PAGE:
I just finished reading Bringing Up Bebe by Pamela Druckerman and since I am dying for content I have decided to share my thoughts on it with you! Lucky!
The author and her husband are raising three young children in Paris. She is American and he’s a Briton, their kids are bilingual, and their parenting style is very American. Pamela wants to know why her children act like wild animals and make absurd demands, act out at meals, and generally misbehave, while French children seem so mild-mannered and respectful while still being lively and well, child-like. She observes her neighbors, her daughter’s classmates, and even meets with professionals for an insight into the alluring world of French parenting. The basis of French parenting is the cadre, which simply means framework or foundation- in essence, structure. Everything revolves around it. But how does Pamela, and all French parents, master this?
Apparently, French parents are strict, but not in the same way that Americans think of when the word strict is used. There is mutual respect, authority but not authoritarian, and education- not corporal discipline. When a child acts up, the parent will use it as an opportunity to teach a lesson to the child. This isn’t being passive- it’s explaing to the child why he or she is in trouble and what the consequences of his/her actions are. French kiddos still get sent to time-out and a few parents even spank their kids (but it seems like it doesn’t happen in public much according to the author). Children are treated like rational human beings, who are capable of understanding reason and logic even at birth. French parents are constantly talking to their kids, explaining the world around them, teaching them. I am pretty sure that most American parents do this too, non?
What French parents do that we American parents don’t is to teach our kids to wait. From the time a child is just a few weeks old, the parents begin to back off, giving the child a moment before checking on the crying baby. Often, the baby is between sleep cycles and, if left alone, will fall back to sleep without rocking or a feeding. Brilliant, right? I can’t imagine a mom (or dad) allowing a newborn to cry for more than a minute or two but it sounds like the French standard is five to ten minutes. That seems harsh to me, especially for a very young child. Not only do they wait to pick up a crying child, they make the child wait for everything. Immediately satisfying a child’s want or need, according to the author’s research, will cause a child to become entitled and demanding and one who will throw a tantrum when he or she isn’t immediately satisfied. I agree with this, to a degree. When a child starts whining about a toy, do you immediately hand it to him/her? Are we rewarding undesireable behavior? I’m sure most of us do because we hate to see or hear our little ones (or big ones) cry.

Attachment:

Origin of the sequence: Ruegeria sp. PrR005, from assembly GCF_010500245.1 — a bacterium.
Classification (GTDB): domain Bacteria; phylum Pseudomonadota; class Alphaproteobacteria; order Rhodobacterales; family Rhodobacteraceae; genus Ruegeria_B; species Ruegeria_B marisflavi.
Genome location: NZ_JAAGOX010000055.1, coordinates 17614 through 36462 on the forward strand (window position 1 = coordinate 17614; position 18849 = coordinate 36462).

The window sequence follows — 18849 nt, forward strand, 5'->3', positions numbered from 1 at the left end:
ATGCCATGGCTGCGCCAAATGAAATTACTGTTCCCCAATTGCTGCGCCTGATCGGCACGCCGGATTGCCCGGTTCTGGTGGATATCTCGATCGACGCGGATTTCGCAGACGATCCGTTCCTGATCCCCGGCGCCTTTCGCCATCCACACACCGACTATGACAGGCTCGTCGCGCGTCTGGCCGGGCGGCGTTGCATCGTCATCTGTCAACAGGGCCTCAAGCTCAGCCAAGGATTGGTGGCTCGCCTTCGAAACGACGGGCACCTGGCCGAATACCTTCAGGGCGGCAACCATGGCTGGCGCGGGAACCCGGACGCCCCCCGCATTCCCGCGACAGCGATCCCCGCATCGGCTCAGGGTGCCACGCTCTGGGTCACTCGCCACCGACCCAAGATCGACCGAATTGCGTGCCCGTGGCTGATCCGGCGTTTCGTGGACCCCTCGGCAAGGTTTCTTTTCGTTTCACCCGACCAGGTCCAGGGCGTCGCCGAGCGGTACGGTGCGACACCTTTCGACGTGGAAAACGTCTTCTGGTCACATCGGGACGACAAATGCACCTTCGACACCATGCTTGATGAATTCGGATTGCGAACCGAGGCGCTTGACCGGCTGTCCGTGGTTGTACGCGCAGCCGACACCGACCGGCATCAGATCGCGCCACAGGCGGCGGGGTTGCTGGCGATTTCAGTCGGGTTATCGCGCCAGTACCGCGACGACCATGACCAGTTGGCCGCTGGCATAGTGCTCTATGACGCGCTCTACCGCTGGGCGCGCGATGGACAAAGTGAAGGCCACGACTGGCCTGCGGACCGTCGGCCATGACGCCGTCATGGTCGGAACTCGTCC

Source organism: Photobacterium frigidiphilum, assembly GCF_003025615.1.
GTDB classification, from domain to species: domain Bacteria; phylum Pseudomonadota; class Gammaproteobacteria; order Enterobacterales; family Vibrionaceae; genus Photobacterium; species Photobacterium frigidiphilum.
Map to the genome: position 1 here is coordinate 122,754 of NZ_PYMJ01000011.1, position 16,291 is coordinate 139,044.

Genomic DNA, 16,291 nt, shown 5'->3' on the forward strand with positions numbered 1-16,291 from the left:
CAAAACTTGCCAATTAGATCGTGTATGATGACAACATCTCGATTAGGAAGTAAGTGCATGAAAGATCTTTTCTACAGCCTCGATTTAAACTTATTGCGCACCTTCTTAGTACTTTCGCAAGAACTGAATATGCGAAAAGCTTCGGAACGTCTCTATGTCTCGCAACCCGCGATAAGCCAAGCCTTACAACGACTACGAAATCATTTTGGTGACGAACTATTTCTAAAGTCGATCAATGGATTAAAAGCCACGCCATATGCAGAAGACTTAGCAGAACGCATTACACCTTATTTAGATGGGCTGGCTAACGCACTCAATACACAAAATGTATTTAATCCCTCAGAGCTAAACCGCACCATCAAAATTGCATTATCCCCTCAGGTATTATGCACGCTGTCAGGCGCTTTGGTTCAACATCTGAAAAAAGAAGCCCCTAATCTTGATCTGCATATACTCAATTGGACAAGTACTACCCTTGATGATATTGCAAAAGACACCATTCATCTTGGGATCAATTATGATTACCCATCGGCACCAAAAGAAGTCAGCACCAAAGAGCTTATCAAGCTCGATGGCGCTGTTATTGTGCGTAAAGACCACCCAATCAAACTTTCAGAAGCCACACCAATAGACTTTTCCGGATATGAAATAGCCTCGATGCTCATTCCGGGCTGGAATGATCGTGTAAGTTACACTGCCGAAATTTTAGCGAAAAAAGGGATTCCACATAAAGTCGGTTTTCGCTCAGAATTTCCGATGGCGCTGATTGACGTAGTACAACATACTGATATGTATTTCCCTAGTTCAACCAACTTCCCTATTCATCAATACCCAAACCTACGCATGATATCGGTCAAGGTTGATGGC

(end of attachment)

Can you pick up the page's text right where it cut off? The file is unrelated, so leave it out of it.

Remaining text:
Another thing French parents aren’t big on is praise. Apparently, applauding even the littlest achievements is unheard of in France. I think it’s possible to over-praise kids but I love doing a little cheer when Avery poops in the toilet (something we’ve been struggling with- she’s super stubborn), clapping when she writes her name, telling her she’s being really good and letting her know I appreciate her when she’s behaving. What’s wrong with that? I want her to know how much I love her and how proud I am of her and there is no harm in that.
One thing I loved about the book is how French parents feed their children. It seems like the national meal schedule is 8am, noon, 4pm, 8pm. That’s right. Breakfast, lunch, afternoon snack, and dinner. I think that, in this country, we are constantly feeding our kids snacks. We give them food to keep them quiet in the car, church, everywhere. I’m not a fan of this practice but I’m guilty of doing it. When your kid is a baby you nurse or bottle-feed every couple of hours and once the child outgrows that stage, we keep them on the every-two-hours schedule with snacks. Our kids don’t need to eat this much! When Avery refuses to sit at the table and eat dinner with us it frustrates me and I feel like she is out of control. But, why won’t she sit down and eat?
Because she just had a snack and probably a cup of milk at her sitter’s a couple of hours prior to the meal. Great. She’s full of cheese and crackers and has no desire to eat grilled chicken and asparagus. I love the idea of ditching random snacks and grazing and will be implementing this in my own home once the baby is born. Now, I will be nursing the baby on demand which is something French moms don’t do. Their milk dries up and they’re surprised by this? You can’t nurse a baby a few times a day and expect to maintain a decent supply.
How a child behaves at the table reflects how he or she acts the rest of the time. There are luxuries that the French have that we don’t- socialized child care, for example. Their day care centers are inexpensive and run by well-trained, college-educated caregivers. You think your Kinder-Care down the road can compare? The vibe of French parenting is this, in summary: Be strict, but not about everything; give them freedom and love and teach them to be patient and that being frustrated sometimes is just a part of life.
Bringing Up Bebe is a quick read and one that, even if you don’t necessarily agree with the principles, you’ll still enjoy learning about another culture. The French have a harsh reputation and it’s certainly one they’ve earned. But there’s no doubt that they love their kids like we Americans do.